Thursday, August 30, 2012

Buttermilk Vanilla Mini Cupcakes with Ice Cream (Cupcake of the Month Series #8)

*gasp* Two posts in one week!  Yes, I'm trying to catch up a bit, mostly to ensure that I share this month's featured cupcake.

It's a miniature buttermilk vanilla cupcake, topped with a tiny scoop of ice cream!

Now, the recipe card actually called for gelato, but that's not something easily found in my neck of the woods.  However, also didn't want to just throw any old store-bought ice cream on these baby delights, so I topped them with homemade peach ice cream instead.

Want to see how to make them?

Sunday, August 26, 2012

Mixed Berry Pie and Turnovers (OXO Product Review)

Wow, I've kind of fallen off the wagon with posts over the last couple weeks.  I apologize to my loyal readers.  To make it up to you, let me share a delicious new pie recipe and tell you about OXO's new cherry pitter design.

To make this pie...

...which involves delicious homegrown sweet cherries, blackberries, and blueberries... need one of these.

But the design of the above pictured cherry pitter is awful.  I'd been using it for about three years now, and I never liked it.  The grip was too far apart to be comfortable for my hands, it wouldn't really come clean in the dishwasher and was a slight pain to wash by hand. Plus it splattered cherry juice everywhere - on my counter, down my arm, across my (apron-clad) front...

You get the idea.

But fresh cherry pies are so awesome, so you need a decent cherry pitter to make the pitting part easy.

I received OXO's newly designed cherry pitter recently and I have to say, it's pretty awesome.

For one thing, the distance between the hand grips is far, far smaller than on my old cherry pitter.  It's more ergonomically designed and thus more comfortable for pitting quart upon quart of cherries.  The overall design is a lot smarter too.

The prong (the thing that pushes through the cherry, I don't know if it has an actual name) is made of metal - probably stainless steel.  The little "cradle for the cherry is also a little more secure - I had no fears of the cherry falling out, which was a bit of a problem on my old pitter.  Plus, see that little plastic sleeve on the bottom there?  That's a splash guard.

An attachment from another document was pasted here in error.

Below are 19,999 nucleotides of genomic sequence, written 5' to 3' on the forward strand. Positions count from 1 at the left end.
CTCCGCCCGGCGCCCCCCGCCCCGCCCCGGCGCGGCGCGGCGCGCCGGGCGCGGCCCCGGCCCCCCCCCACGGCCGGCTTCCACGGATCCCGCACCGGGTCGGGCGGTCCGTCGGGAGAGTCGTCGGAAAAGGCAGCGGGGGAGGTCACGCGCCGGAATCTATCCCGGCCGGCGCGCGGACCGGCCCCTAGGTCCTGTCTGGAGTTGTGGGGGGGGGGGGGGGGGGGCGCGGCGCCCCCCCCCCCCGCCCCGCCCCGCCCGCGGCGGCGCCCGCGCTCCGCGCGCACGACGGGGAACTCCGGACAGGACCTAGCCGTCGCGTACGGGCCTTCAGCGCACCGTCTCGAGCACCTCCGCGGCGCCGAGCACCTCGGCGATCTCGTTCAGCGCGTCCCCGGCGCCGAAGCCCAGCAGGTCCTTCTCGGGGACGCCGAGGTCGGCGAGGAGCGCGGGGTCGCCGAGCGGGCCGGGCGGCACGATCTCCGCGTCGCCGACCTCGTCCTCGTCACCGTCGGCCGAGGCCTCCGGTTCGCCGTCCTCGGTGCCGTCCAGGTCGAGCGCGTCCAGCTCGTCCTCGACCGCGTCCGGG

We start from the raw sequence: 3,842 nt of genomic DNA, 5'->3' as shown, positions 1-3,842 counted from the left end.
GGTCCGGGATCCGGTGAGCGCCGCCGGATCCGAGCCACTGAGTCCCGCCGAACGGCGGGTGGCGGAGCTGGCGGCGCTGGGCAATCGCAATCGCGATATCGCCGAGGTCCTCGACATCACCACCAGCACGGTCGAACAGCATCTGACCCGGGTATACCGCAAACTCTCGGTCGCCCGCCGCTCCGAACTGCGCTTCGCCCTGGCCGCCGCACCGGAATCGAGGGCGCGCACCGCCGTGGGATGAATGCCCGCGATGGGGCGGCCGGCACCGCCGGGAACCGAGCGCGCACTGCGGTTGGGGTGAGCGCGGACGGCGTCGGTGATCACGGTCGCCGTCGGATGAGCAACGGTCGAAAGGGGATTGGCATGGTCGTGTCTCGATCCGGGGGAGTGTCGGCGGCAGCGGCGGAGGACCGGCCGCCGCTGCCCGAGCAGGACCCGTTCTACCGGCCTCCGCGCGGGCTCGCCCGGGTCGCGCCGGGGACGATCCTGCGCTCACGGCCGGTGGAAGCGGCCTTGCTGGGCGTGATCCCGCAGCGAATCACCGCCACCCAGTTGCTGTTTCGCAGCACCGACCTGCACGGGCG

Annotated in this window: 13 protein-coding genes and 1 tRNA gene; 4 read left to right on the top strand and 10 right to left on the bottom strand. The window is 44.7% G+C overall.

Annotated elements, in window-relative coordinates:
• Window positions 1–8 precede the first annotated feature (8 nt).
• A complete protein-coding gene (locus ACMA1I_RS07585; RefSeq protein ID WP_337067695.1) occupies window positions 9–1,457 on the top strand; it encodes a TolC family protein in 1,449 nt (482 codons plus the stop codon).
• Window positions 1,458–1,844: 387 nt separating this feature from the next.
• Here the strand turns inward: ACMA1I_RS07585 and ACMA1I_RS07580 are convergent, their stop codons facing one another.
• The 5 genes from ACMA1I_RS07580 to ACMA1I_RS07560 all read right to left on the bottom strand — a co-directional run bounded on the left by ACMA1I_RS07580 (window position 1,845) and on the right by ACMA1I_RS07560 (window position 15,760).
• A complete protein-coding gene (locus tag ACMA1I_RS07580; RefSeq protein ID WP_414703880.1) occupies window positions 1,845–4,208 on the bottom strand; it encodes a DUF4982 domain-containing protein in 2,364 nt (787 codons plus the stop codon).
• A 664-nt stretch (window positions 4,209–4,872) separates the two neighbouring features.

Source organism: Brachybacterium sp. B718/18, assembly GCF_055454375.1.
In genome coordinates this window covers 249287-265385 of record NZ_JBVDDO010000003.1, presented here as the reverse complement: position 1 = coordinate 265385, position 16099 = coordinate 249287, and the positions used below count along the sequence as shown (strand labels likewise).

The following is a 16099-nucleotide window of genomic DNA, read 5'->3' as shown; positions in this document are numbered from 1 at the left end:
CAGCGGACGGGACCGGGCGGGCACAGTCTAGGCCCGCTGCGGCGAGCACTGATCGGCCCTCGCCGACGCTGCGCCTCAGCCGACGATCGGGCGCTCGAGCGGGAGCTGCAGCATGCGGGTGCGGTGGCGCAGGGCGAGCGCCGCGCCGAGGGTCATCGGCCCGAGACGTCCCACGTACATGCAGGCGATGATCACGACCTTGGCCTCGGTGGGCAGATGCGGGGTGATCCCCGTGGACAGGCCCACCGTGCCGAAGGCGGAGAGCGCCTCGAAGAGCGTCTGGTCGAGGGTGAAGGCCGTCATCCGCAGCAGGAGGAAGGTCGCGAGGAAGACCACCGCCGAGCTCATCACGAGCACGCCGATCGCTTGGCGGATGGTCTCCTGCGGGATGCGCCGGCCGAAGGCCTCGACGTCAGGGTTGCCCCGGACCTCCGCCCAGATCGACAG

So you don't spray yourself and your kitchen with cherry juice.

It works like a dream.

Plus, that little plastic guard comes off for easy cleaning - and like most OXO products, the whole thing is dishwasher safe.

And perhaps my favorite part (aside from the dishwasher safe thing) - there's a little locking mechanism that lets you lock the pitter closed for easy storage.  Takes up way less space in my drawer!

So, armed with this awesome OXO cherry pitter, what did I decide to make?

Well, that mixed berry pie, of course!

It was one of a dozen pies I made for a friend's wedding recently.

(This, by the way, is one of the reasons I haven't blogged much in the past couple weeks.  The other reason is getting my classroom ready.)

Anyway, the mixed berry pie was amazing, if I do say so myself.  Want to know how to make it?

Sunday, August 12, 2012

Nectresse Sweetener

This is a Sponsored post written by me on behalf of NECTRESSE™Sweetener. All opinions are 100% mine.

In our increasingly health-conscious world, many people are constantly on the lookout for alternatives to sugar for their favorite recipes or just to sweeten their coffee.  The makers of Splenda have recently come out with a brand new, all natural product - NECTRESSE™Sweetener